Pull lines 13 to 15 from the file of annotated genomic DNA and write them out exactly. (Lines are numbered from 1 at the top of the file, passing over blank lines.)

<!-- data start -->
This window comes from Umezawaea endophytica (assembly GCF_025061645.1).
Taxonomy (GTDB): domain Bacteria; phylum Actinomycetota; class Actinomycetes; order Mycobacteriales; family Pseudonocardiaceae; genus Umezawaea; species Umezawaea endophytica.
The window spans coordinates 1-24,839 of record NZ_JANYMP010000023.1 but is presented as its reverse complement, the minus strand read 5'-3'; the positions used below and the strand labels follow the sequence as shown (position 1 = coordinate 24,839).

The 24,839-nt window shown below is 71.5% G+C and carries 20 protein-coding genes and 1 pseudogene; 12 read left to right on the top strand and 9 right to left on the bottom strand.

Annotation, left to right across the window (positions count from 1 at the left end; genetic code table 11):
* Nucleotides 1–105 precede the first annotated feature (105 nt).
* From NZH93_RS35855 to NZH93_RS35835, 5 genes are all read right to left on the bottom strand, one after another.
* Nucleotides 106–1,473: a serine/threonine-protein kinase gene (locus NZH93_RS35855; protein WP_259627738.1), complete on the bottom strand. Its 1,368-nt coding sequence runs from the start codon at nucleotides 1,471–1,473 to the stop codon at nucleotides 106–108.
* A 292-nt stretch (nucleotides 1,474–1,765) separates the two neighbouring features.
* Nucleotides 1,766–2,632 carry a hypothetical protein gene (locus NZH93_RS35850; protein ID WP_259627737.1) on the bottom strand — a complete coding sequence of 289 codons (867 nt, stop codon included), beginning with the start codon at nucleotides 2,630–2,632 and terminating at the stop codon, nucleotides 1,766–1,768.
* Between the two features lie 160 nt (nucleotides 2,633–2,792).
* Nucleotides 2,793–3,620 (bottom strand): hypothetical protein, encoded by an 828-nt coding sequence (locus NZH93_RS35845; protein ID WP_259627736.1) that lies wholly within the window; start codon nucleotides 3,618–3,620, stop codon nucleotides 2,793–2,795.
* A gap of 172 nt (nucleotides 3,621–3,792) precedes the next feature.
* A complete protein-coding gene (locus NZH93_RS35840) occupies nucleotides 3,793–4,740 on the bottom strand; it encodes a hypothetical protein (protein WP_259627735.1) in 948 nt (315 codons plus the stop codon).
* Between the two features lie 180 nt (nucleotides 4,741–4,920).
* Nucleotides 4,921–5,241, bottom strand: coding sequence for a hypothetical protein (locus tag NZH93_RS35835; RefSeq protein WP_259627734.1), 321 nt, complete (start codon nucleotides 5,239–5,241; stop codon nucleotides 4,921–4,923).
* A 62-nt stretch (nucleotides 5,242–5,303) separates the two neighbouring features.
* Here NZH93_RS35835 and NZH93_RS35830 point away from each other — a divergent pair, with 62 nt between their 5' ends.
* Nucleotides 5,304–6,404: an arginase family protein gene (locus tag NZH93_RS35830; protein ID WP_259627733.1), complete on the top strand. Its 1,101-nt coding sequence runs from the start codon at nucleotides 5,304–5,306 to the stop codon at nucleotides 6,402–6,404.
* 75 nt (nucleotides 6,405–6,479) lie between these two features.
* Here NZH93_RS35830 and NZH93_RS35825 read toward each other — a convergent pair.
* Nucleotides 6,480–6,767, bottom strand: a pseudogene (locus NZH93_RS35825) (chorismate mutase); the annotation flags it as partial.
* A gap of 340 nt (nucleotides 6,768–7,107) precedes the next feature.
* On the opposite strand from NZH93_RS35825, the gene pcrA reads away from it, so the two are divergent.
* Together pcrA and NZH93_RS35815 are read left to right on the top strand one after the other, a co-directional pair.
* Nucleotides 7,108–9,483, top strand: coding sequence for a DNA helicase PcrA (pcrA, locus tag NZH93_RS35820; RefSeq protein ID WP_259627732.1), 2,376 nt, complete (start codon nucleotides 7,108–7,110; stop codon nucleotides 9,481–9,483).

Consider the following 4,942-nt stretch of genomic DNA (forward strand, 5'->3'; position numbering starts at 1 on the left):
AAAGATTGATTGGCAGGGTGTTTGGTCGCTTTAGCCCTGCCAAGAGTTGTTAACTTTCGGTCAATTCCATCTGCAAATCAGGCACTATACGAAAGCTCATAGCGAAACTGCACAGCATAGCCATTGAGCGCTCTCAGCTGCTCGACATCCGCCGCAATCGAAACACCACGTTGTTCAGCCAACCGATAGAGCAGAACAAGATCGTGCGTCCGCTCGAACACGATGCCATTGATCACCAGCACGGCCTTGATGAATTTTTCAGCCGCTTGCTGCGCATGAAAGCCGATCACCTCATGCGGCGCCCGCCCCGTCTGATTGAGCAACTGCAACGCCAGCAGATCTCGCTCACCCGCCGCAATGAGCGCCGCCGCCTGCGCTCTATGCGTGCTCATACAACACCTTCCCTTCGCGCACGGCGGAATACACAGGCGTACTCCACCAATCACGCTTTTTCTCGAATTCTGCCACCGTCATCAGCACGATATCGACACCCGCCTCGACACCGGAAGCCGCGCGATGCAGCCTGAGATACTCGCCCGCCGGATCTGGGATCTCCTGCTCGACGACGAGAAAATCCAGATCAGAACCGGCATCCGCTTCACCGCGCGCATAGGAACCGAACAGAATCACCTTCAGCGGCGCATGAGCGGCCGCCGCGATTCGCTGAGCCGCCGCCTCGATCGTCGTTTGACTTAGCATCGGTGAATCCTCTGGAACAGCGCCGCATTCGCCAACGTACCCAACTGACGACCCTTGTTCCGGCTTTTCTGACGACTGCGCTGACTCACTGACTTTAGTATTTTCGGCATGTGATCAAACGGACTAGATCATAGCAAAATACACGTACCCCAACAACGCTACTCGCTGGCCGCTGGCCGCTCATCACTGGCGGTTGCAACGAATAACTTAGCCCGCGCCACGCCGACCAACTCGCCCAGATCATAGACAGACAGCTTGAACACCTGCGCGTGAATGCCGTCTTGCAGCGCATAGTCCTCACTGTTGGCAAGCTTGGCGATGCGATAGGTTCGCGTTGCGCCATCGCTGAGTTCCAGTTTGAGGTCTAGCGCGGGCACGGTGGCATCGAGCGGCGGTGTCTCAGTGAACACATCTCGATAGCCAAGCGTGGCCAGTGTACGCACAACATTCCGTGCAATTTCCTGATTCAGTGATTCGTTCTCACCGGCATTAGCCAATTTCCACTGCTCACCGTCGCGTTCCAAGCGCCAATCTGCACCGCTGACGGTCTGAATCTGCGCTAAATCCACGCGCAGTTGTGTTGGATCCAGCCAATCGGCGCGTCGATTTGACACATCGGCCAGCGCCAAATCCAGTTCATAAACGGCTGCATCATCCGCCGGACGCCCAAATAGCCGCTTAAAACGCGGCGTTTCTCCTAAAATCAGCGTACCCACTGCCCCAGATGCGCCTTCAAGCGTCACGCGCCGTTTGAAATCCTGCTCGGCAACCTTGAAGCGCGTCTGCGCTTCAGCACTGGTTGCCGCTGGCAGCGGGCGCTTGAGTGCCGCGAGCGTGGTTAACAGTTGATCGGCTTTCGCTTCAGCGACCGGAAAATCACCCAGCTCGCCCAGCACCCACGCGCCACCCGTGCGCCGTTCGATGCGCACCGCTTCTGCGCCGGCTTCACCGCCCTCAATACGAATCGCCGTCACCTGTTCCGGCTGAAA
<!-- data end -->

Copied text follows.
* A gap of 172 nt (nucleotides 3,621–3,792) precedes the next feature.
* A complete protein-coding gene (locus NZH93_RS35840) occupies nucleotides 3,793–4,740 on the bottom strand; it encodes a hypothetical protein (protein WP_259627735.1) in 948 nt (315 codons plus the stop codon).
* Between the two features lie 180 nt (nucleotides 4,741–4,920).